Back in high school my husband was invited to go turkey hunting with a friend on the nearby Indian reservation. It’s the kind of invitation you don’t refuse.
He told me he and his friend got up at an ungodly hour in the morning to walk out into the untamed part of the reservation and started to dig a hole. With no explanation from Bobby, my husband helped to dig, wondering meanwhile when they were going back to get the guns. But they were hunting traditional native style, there were no guns.
After digging the shallow pit, he and Bobby lay quietly within, some brush covering them. They waited and waited and waited until the bait lured in a cocky tom. When the tom came close enough, Bobby reached up and grabbed him. “It was like grabbing hold of a tornado,” my husband explained, “only a prickly, squabbly, jabby sort of one.” I picture his friend wrestling the turkey like a watercolor painting, nothing precise, but a beautiful mess of fall foliage, feathers, and natural toned clothing.
When he had finished telling me about this hunting story, he tried to explain to me that laying in the shallow hole that morning, the sun rising imperceptibly at dawn, the humidity lifting and then hovering over the forest, and the two adolescents waiting with every sense for a bird to pick his way over to their lair, he learned a different kind of patience than most of us are accustomed to.
I think about that phrase a lot, “a different kind of patience,” because I’m learning in the various roles I play out in life that there are more kinds of patience than anyone ever prepared me for. For example, I have a child who screams at the top of her lungs–with a shriek you have to hear to believe–when she’s happy, when she’s hungry, when she’s angry, when she’s bored–you get the picture. It comes out of nowhere, this scream of hers, and sometimes she gets so enamored with it, she lets it out in a successive,unstoppable series. At 10:00 AM I have patience, to a degree, in dealing with this without screaming at the top of my lungs myself, but at dinner time I have had enough. That takes a different kind of patience. Mothers know what I’m talking about, as do teachers.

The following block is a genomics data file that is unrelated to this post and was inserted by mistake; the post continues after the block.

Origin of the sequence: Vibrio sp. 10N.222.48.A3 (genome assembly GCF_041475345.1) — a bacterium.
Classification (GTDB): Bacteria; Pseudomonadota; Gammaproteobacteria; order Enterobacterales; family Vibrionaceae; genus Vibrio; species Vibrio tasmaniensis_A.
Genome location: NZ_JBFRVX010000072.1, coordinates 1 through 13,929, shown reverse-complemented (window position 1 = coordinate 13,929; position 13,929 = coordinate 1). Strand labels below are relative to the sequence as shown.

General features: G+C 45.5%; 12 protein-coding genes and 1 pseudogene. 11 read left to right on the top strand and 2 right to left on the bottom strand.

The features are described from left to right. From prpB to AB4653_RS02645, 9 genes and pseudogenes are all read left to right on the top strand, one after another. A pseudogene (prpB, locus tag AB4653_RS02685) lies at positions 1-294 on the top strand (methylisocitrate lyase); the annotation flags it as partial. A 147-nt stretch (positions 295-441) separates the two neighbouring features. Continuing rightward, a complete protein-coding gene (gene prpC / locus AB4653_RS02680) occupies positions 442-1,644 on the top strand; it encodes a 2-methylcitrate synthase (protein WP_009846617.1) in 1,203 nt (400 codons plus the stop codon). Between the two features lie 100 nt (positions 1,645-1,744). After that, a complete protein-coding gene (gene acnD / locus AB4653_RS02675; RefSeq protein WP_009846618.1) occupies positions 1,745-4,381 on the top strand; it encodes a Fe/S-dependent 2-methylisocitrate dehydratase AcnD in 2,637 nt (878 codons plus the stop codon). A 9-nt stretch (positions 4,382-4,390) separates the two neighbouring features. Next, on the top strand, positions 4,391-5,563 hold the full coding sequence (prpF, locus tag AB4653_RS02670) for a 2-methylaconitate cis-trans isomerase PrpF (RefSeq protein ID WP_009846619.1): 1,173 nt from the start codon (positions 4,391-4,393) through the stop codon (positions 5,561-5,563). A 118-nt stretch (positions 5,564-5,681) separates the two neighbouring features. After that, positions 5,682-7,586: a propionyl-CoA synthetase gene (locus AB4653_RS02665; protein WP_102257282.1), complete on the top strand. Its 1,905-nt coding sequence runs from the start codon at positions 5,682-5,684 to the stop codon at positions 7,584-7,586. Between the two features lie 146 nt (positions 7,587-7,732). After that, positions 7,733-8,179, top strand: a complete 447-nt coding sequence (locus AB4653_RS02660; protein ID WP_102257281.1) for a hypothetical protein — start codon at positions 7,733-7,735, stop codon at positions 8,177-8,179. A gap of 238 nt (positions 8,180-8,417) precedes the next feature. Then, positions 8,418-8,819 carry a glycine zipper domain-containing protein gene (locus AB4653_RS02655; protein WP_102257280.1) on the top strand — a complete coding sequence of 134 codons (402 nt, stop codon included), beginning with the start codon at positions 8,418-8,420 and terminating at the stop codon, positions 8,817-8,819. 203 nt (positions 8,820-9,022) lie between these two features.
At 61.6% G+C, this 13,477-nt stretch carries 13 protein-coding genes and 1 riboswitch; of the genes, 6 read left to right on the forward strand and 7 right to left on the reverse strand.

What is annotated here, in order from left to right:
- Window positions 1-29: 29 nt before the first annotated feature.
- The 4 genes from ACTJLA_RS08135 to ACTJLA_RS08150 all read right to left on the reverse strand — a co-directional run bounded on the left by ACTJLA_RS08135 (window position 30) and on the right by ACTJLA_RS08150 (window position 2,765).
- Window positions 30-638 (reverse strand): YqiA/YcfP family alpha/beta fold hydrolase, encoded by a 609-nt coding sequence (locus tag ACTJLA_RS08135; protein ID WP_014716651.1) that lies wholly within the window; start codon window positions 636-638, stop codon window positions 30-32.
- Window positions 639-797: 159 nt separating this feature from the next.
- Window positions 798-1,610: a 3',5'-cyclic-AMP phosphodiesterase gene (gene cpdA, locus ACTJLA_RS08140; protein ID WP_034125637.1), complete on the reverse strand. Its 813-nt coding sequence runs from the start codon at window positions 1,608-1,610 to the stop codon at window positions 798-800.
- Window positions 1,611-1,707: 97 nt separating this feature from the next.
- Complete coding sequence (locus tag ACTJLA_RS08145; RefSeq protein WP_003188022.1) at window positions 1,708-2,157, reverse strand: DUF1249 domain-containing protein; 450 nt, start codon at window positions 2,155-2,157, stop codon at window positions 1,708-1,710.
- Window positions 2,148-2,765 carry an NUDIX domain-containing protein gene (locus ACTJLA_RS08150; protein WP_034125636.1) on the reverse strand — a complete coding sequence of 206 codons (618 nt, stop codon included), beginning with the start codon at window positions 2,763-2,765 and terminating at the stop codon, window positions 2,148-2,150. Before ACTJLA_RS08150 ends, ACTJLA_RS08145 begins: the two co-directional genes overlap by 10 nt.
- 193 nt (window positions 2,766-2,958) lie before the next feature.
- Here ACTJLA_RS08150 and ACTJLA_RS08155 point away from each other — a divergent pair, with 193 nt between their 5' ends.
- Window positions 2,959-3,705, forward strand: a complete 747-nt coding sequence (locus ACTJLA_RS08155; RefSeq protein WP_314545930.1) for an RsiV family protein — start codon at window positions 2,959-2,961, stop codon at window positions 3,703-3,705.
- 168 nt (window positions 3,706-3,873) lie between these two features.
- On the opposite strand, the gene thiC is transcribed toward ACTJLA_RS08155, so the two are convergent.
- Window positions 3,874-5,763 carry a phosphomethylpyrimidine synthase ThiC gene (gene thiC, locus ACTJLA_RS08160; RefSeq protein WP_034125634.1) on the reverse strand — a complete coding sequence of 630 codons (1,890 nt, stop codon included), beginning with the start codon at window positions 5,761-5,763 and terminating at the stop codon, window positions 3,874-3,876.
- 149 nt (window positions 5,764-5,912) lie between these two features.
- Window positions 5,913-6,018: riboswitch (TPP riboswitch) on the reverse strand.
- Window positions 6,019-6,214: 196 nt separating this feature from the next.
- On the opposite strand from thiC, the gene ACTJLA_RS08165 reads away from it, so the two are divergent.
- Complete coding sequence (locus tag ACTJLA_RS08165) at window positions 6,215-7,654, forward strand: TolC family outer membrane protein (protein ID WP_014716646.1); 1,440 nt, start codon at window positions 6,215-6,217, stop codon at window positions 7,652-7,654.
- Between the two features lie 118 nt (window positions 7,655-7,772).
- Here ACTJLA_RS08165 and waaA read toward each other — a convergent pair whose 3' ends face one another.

I remember toward the end I played a parting game of Cribbage with a former student. We were both out of practice, but for some reason our games always come out close. Maybe I would win more games if I didn’t talk so much. With a full schedule he hadn’t had a chance to stop by and chat that semester, so I started asking between 15-2, 15-4, a pair for 6 where things stood with his family. His dad having passed, his mom had to find work, and I was surprised he was pushing the girlfriend out of the picture. I shouldn’t have been too surprised, but I knew she was a huge help with his younger siblings. That’s when he said, “You learn not to care, Miss, sitting in here.” He was honest enough to say that caring hurt too much to bear. This was his way. Others act out like crazed animals. Most, however, acquire a certain far-away look, an expression in the eyes that I came to understand as a different kind of patience. That’s what you need to survive inside those gates.